About The Working Lives Project
Whatever work means to you – whether it is paid or unpaid, public or private sector – work is a defining feature of life. It is a human experience and at the heart of how we make not just a living but also a life.
Work defines us as individuals and connects us as members of society. Too often, however, the topic can be divisive. At a time when the future of work and jobs is being hotly debated, The Working Lives Project is examining what work is, was, or might be with a series of programs:
Immigration in Wisconsin
Grants for Working Lives-themed Public Humanities Projects
Wisconsin Life Radio Essays
“In the Breakroom” Interviews
Working Warriors: Military Life Beyond Combat
Essays and Stories
How do we see ourselves as workers today?
Why and how has that changed?
What are our hopes for what work will look like in the future?
Why is making a living different from making a life?
We don’t all have the same opportunities, challenges, or aspirations. But we can learn from and celebrate the life and work of every person. With one another, we can study the past and consider the future.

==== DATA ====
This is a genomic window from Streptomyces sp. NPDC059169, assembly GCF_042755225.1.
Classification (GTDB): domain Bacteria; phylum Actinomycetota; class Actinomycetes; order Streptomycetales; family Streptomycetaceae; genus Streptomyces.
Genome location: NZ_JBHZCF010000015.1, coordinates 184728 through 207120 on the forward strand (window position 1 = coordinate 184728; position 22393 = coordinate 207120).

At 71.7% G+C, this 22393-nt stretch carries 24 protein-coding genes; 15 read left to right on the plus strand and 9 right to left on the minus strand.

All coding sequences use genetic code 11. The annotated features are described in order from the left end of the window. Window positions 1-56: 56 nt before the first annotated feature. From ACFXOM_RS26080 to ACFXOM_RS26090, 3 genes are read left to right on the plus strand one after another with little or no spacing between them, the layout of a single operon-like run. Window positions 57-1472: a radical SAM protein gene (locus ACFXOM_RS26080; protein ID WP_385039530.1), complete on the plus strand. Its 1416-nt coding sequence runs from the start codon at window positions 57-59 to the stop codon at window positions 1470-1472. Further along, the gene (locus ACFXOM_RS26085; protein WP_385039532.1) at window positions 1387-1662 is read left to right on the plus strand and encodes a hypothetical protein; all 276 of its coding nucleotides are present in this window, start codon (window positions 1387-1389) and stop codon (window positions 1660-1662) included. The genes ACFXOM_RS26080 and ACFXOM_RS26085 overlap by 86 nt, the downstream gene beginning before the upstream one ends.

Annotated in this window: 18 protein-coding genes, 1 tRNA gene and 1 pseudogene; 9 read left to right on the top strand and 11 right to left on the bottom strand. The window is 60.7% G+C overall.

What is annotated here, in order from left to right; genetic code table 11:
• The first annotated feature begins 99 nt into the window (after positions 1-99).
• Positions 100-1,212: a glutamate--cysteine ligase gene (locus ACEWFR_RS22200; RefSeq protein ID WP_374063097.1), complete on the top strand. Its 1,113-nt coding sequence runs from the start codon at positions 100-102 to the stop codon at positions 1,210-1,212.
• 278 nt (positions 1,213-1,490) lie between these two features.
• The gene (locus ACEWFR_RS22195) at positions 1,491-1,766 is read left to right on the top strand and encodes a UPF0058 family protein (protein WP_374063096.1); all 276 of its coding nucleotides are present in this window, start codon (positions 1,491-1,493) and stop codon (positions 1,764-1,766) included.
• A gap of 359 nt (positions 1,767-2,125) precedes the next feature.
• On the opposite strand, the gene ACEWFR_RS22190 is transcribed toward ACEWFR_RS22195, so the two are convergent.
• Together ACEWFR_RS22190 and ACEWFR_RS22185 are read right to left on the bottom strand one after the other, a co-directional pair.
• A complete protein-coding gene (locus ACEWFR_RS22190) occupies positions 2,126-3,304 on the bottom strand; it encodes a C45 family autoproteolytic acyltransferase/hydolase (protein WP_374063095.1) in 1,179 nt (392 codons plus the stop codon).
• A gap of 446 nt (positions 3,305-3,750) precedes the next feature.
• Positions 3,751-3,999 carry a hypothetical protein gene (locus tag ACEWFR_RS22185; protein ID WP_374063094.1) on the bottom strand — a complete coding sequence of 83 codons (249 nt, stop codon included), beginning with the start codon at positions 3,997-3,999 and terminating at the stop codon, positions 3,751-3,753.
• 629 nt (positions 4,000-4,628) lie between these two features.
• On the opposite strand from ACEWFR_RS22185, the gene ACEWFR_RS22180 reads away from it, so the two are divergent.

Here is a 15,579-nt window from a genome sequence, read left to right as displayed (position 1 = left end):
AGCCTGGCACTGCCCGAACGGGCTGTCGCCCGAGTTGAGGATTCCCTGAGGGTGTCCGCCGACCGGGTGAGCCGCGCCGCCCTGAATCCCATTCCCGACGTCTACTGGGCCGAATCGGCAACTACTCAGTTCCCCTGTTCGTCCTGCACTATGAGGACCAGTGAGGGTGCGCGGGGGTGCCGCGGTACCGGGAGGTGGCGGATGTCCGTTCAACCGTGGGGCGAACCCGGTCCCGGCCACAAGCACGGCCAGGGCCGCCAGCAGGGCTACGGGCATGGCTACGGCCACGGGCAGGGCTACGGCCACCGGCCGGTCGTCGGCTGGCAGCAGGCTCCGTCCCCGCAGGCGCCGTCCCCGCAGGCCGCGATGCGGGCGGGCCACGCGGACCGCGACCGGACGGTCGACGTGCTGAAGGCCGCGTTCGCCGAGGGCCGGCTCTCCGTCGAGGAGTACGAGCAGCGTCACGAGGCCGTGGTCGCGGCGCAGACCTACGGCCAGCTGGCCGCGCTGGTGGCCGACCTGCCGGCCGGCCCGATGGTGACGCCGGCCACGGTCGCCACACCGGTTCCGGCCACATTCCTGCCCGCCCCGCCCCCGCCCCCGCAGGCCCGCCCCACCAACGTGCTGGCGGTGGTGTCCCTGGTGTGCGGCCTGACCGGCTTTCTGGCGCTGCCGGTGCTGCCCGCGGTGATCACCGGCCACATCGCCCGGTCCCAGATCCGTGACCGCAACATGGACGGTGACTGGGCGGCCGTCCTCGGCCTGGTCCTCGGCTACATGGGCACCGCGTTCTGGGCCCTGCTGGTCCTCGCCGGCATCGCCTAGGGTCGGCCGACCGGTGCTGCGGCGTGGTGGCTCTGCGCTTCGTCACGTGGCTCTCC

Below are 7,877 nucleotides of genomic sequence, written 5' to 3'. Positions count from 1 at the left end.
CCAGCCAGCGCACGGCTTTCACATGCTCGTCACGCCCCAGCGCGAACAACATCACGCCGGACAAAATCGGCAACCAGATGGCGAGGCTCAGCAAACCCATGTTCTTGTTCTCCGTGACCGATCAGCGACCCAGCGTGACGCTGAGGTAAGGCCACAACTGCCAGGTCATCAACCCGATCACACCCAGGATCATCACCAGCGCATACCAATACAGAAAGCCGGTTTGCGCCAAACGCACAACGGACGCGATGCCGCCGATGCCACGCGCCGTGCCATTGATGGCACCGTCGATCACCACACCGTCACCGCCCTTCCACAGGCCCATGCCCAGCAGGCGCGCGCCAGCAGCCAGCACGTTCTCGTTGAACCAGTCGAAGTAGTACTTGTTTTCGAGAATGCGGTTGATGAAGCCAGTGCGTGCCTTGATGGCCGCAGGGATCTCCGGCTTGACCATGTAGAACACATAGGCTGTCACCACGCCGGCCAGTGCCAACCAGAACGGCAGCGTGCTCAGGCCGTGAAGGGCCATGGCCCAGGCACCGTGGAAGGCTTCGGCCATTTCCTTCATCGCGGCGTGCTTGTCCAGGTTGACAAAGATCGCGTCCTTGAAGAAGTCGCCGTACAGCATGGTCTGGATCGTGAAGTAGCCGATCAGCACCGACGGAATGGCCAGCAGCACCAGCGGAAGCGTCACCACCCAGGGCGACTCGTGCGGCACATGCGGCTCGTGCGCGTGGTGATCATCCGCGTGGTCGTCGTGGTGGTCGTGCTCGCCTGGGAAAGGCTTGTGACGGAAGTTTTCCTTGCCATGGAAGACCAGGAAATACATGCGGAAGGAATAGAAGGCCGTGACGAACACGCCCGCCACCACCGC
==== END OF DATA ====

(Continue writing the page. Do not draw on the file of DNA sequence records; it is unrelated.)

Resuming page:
- ‘Noble Work’ an essay by Mike Perry
- About Us
- Apply for a WHC Grant
- Books to love and to make you think
- Grant Program
- Funding Priorities
- Involving Humanities Experts
- Oral History Guidelines
- Digital Humanities Planning
- Tips for Grant Writers
- Resources for Grant Recipients
- Recently Funded Projects
- More books to love
- Pick a Talk
- Current Programs
- Past Programs
- Resilience, an essay by Bill Berry
- Sample page using the new Bobbette custom theme
- Stay Connected
- Subscription Confirmation
- The Paradox of Being a Black Police Officer
- What does the WHC do?
- Working Lives Project Grants
- About the Project
- List of Films
- “In the Breakroom” Interviews
- Stories: Past, Present & Future
- Radio Essays: Workers Profiled
- Working Warriors
- Our Working Partners
- Error 404
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